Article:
When to seek medical help...

If your IBS symptoms are persistently interfering with the quality of your life, make an appointment with your doctor to get a diagnosis and to rule out anything more severe than IBS. Some symptoms merit making an appointment immediately, as they may indicate a more serious condition, such as colon cancer, although IBS itself does not cause cancer (1,3,4). Symptoms demanding immediate attention include:

  • Rectal bleeding
  • Anemia
  • Weight loss
  • Diarrhea at night
  • Unexplained vomiting
  • Difficulty swallowing
  • Severe abdominal pain that continues after passing gas or a bowel movement (3)

Because IBS symptoms are often a part of other conditions, it can be difficult to arrive at a diagnosis. Your doctor may refer you to a gastroenterologist to help manage your IBS symptoms, which can be achieved through a variety of methods, including supplements, dietary changes, exercise, and increased hydration. If your IBS is more severe, medications can be prescribed to help. Every person is different and will respond to a different combination of treatments, but together with your doctor, you can find the right solution for your IBS symptoms (1,4). 

 

References

  1.  “IBS Symptoms to Watch out For,” carolinadigestive.com, Carolina Digestive, April 15, 2019, https://carolinadigestive.com/about-us/news/ibs-symptoms-to-watch-out-for.
  2. “Irritable Bowel Syndrome (IBS),” clevelandclinic.org, Cleveland Clinic, accessed on August 25, 2021, https://my.clevelandclinic.org/health/diseases/4342-irritable-bowel-syndrome-ibs.
  3. “Irritable Bowel Syndrome,” mayoclinic.org, Mayo Foundation for Medical Education and Research, accessed on August 25, 2021, https://www.mayoclinic.org/diseases-conditions/irritable-bowel-syndrome/symptoms-causes/syc-20360016.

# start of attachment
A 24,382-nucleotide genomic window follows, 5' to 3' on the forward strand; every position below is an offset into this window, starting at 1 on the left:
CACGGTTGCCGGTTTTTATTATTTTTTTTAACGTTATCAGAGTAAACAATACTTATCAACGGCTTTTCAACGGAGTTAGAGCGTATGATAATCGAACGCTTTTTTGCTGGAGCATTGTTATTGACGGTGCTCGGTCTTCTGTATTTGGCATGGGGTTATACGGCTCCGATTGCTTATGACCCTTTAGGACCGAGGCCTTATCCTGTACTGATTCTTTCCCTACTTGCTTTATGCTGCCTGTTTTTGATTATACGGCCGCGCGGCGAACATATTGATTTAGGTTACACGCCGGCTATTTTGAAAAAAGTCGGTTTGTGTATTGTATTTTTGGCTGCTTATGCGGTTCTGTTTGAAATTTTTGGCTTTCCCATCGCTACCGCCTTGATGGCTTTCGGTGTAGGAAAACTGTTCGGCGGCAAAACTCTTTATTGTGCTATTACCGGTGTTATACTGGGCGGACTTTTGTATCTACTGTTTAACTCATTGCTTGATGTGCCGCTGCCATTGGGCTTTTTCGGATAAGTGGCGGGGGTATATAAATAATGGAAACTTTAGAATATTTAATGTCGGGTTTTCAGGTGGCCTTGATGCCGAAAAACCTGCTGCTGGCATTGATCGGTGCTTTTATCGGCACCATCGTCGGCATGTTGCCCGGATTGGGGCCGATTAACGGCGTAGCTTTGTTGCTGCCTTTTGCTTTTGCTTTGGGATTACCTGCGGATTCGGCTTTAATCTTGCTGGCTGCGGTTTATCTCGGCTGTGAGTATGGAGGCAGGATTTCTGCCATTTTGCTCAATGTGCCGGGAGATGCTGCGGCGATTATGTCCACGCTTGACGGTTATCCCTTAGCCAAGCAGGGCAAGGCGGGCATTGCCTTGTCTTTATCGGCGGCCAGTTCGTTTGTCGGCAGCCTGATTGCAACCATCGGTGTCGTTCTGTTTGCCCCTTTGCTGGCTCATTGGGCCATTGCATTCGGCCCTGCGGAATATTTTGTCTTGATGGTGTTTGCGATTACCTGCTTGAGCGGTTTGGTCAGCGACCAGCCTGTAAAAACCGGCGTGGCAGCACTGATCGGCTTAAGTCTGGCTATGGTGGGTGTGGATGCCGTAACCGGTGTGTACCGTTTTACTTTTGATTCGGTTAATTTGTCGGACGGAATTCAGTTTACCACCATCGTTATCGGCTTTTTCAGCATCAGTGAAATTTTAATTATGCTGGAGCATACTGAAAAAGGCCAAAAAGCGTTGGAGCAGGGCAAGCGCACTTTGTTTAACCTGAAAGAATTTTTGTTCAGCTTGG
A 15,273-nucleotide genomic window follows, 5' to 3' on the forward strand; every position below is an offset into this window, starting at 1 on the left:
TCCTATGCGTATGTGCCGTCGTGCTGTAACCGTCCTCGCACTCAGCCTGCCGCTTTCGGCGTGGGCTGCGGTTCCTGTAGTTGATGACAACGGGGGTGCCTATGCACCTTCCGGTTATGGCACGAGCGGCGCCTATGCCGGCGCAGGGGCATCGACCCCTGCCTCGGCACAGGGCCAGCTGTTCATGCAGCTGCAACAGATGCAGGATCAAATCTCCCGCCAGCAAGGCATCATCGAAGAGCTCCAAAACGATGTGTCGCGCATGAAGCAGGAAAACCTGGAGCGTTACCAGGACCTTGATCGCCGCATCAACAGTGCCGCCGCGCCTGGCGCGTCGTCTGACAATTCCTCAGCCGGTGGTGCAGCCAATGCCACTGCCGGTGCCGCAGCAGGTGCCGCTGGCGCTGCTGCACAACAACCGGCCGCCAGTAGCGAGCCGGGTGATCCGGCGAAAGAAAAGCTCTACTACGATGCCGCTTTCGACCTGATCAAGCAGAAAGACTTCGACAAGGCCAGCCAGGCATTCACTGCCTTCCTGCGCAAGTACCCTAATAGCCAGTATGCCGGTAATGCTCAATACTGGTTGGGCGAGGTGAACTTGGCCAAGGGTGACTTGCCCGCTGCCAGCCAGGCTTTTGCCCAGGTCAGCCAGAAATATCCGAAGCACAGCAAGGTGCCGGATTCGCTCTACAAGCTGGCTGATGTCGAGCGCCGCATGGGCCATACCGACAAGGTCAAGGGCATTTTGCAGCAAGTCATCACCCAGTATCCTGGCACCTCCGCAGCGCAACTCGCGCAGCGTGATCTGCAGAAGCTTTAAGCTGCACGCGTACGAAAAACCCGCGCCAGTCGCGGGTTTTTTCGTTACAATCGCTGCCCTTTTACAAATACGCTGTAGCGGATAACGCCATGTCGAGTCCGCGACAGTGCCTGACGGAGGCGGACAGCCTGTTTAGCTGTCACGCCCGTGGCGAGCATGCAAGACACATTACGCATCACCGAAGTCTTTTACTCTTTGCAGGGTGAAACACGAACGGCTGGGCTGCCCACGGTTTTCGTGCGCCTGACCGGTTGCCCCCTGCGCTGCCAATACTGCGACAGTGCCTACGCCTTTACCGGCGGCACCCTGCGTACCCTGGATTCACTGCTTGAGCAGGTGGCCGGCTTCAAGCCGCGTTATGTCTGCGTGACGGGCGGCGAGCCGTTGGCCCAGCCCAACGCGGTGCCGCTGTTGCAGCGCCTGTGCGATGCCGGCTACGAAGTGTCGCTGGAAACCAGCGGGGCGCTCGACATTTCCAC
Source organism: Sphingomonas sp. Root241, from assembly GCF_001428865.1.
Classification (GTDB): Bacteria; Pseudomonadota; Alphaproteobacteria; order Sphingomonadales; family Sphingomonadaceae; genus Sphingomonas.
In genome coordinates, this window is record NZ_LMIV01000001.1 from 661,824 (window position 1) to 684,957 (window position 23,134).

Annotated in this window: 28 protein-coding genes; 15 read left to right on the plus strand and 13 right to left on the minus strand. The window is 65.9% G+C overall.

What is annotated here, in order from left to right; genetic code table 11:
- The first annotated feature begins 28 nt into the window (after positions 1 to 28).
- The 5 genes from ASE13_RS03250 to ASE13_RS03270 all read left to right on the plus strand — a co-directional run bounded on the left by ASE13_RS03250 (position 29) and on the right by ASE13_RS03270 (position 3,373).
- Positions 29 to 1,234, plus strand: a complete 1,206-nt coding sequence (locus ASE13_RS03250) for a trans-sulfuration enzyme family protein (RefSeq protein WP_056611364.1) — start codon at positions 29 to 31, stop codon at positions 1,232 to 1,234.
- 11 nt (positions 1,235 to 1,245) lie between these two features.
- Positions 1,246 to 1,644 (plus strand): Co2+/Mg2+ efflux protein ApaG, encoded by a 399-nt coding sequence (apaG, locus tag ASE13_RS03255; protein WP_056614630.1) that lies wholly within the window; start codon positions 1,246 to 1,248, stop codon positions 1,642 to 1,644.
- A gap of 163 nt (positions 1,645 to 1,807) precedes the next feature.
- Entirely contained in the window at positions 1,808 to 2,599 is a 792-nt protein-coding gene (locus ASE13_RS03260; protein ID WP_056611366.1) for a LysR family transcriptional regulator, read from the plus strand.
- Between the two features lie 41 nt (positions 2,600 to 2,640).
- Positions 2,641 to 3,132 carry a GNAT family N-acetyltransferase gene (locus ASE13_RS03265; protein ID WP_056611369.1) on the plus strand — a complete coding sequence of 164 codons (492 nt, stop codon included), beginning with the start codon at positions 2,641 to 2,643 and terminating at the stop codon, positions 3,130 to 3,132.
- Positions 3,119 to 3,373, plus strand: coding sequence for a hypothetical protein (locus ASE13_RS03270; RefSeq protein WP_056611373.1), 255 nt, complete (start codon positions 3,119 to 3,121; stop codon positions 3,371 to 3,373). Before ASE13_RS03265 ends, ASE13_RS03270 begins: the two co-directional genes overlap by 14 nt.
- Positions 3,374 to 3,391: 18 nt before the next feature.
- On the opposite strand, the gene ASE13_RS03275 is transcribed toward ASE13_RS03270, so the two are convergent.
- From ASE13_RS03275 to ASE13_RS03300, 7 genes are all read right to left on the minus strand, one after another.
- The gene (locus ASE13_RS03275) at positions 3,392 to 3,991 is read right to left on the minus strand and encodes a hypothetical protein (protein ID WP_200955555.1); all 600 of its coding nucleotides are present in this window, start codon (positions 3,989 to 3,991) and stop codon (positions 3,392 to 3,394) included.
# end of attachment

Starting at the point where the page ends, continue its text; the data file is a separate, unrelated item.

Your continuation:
4. Mathew Thorpe, MD, Ph.D., “9 Signs and Symptoms of Irritable Bowel Syndrome,” healthline.org, Healthline Media, revised July 19, 2019, https://www.healthline.com/nutrition/9-signs-and-symptoms-of-ibs.
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About Author

Epicured
Epicured

Epicured's Content Team: Amanda Robideau is a writer, editor, and food enthusiast. She has a special interest in gut health due to a family history of IBS and IBD, and the many hours she’s logged eating with, cooking with, and cooking for friends and family members with dietary restrictions. Her love of creative eating and exploration has been fueled by the places she has lived, including Paris, Geneva, New York and LA, as well as the many places she has traveled. Reviewing our content is Shannon Kearney, RD, a trained chef and registered dietitian. She spearheads Epicured’s dietary compliance, ensuring that Epicured prepared foods are prepared in accordance with the very latest research. She assists Chef Dani with recipe development, analyzing recipes to the gram for FODMAP content. Jaime Haak is also a content reviewer and is Epicured's Chief Growth Officer. She is a passionate connector and partnership builder. Jaime brings with her extensive experience in health policy (State of IL, State of IN), pharma (Eli Lilly), insurance (UnitedHealthcare), and tech (pulseData, Palantir) organizations.